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Nutritive value of Batiki Grass (Ischaemum aristatum var. indicum) supplemented with leaves of browses (Gliricidia sepium and Leucocephala) on performance of goats

Aregheore, Martin and Perera, Hewage G.D. and Yahaya, M.S. (2004) Nutritive value of Batiki Grass (Ischaemum aristatum var. indicum) supplemented with leaves of browses (Gliricidia sepium and Leucocephala) on performance of goats. International Journal of Agriculture and Biology, 6 (1). pp. 143-148. ISSN 1560-8530

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    Abstract

    Two experiments were carried out to test the nutritive value of Batiki grass (Ischaemum aristatum var. indicum) supplemented with either Gliricidia sepium or Leucaena leucocephala at different levels. Sixteen growing goats (Anglo-Nubian x Local Fiji) were used to measure voluntary feed intake, apparent nutrient digestibility and to estimate live-weight changes. At the start of experiments 1 and 2, the mean age and live weight of goats were 8-10 months and 8.7 ± 0.34 kg, and 10 - 12 months' and 12.3 ± 0.11 kg, respectively. In both experiments, there were four treatments and Batiki grass alone control. Three amounts of Gliricidia (experiment 1) and Leucaena (experiment 2), respectively were offered: 0, 20%, 50% and 80% of the total daily forage allowance. The basal and supplemental components of the diets were mixed and offered as a whole diet. Leucaena had higher CP but lower DM NDF compared to Gliricidia. In the two experiments, Batiki grass had similar, DM, CP, ash and GE, but had a higher NDF (39.7 v. 34.5%) content in experiment 1. DM and NDF contents of the diets decreased with incremental levels of supplementation of Batiki grass with either Gliricidia or Leucaena. CP content of diets increased with incremental levels of supplementation with either of the browses. Leucaena diets were higher in CP than those of Gliricidia. GE (MJ/kg DM) content of diets also increased with increase in the levels of supplementation with both Gliricidia and Leucaena. The intake of Batiki grass by goats in both experiments differed significantly (P<0.05). Voluntary feed intake increased (P<0.05) with incremental levels of supplementation of Batiki with either Gliricidia or Leucaena. In both experiments, incremental levels of supplementation with either of the browses increased daily live-weight gain (P<0.05). However, live-weight gains were relatively higher (P<0.05) with Leucaena diets than with Gliricidia. Feed efficiency (feed/gain) of goats in both experiments followed the trend of live-weight gain and voluntary feed intake (P<0.05). Supplementation of Batiki grass with either Gliricidia or Leucaena increased the digestibility of DM, CP, OM and NDF by the growing goats. However, there was a decline in growth rate but not voluntary feed intake at the + 80 Gli and + 80 Leu diets. Data on growth rate and apparent nutrient digestibility coefficients suggest that both browses are potential sources of protein in ruminants' diets, however, Leucaena had advantages over Gliricidia in all parameters measured. In conclusion, the best level at which either Gliricidia or Leucaena could be used to supplement Batiki grass to obtain maximum growth of crossbred Anglo- Nubian goats in Samoa would be at + 50 Gli and + 50 Leu, respectively.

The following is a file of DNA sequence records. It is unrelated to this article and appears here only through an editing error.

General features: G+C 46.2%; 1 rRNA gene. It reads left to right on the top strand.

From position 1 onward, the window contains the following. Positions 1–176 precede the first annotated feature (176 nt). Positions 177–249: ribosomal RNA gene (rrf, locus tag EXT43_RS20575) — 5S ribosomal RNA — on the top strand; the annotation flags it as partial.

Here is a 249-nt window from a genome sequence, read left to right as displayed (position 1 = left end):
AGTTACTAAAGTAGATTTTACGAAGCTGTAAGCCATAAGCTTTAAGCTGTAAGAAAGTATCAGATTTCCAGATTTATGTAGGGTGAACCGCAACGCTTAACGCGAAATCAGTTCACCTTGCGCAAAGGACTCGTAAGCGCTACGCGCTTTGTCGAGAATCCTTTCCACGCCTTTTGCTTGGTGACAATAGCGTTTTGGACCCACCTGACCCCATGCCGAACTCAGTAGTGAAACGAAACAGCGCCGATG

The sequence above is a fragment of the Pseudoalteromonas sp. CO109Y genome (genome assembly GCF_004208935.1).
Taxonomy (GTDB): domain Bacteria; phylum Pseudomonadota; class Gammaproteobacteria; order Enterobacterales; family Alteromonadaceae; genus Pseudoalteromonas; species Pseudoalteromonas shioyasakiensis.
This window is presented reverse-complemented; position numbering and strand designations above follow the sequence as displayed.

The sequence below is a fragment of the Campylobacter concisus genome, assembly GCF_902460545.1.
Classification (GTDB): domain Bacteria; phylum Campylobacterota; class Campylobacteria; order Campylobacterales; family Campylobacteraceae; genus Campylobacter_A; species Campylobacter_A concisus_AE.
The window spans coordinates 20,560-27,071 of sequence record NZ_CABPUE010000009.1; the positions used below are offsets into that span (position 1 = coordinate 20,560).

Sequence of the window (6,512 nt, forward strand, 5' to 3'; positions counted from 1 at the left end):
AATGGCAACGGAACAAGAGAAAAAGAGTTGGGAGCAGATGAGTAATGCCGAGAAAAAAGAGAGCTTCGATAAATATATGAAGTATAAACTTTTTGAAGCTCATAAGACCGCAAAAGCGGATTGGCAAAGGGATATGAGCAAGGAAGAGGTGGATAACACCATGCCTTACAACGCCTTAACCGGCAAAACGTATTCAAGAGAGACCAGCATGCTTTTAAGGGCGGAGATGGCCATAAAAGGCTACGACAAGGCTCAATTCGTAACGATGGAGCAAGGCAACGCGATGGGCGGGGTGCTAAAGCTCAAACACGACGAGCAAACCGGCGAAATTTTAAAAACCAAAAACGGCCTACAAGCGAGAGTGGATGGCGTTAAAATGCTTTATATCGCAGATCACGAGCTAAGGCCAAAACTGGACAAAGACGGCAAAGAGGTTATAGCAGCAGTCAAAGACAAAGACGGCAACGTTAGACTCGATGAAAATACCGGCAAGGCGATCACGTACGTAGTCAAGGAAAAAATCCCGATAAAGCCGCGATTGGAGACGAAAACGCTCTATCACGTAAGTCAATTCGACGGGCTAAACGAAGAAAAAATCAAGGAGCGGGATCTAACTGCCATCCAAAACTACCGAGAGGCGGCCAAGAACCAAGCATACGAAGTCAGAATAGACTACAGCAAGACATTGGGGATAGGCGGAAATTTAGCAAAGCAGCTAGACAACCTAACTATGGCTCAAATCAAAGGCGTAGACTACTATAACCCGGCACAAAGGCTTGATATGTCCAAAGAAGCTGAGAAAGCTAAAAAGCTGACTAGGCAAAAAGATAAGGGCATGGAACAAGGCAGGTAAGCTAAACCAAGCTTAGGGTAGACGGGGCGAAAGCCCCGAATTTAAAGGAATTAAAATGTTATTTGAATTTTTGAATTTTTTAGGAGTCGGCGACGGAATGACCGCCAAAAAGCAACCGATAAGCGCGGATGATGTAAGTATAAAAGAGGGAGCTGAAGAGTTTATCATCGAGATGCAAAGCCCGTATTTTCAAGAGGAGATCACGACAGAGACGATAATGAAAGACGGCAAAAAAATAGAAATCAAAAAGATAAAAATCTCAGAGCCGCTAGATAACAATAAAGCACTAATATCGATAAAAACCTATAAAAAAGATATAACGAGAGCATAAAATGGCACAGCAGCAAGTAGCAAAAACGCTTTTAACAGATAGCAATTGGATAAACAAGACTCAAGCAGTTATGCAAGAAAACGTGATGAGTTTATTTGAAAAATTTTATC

Item Type: Journal Article
    Subjects: S Agriculture > S Agriculture (General)
    Divisions: Faculty of Business and Economics (FBE) > School of Agriculture and Food Technology
    Depositing User: Ms Neha Harakh
    Date Deposited: 26 Apr 2004 05:10
    Last Modified: 09 Jul 2012 15:42
    URI: http://repository.usp.ac.fj/id/eprint/3090
    UNSPECIFIED

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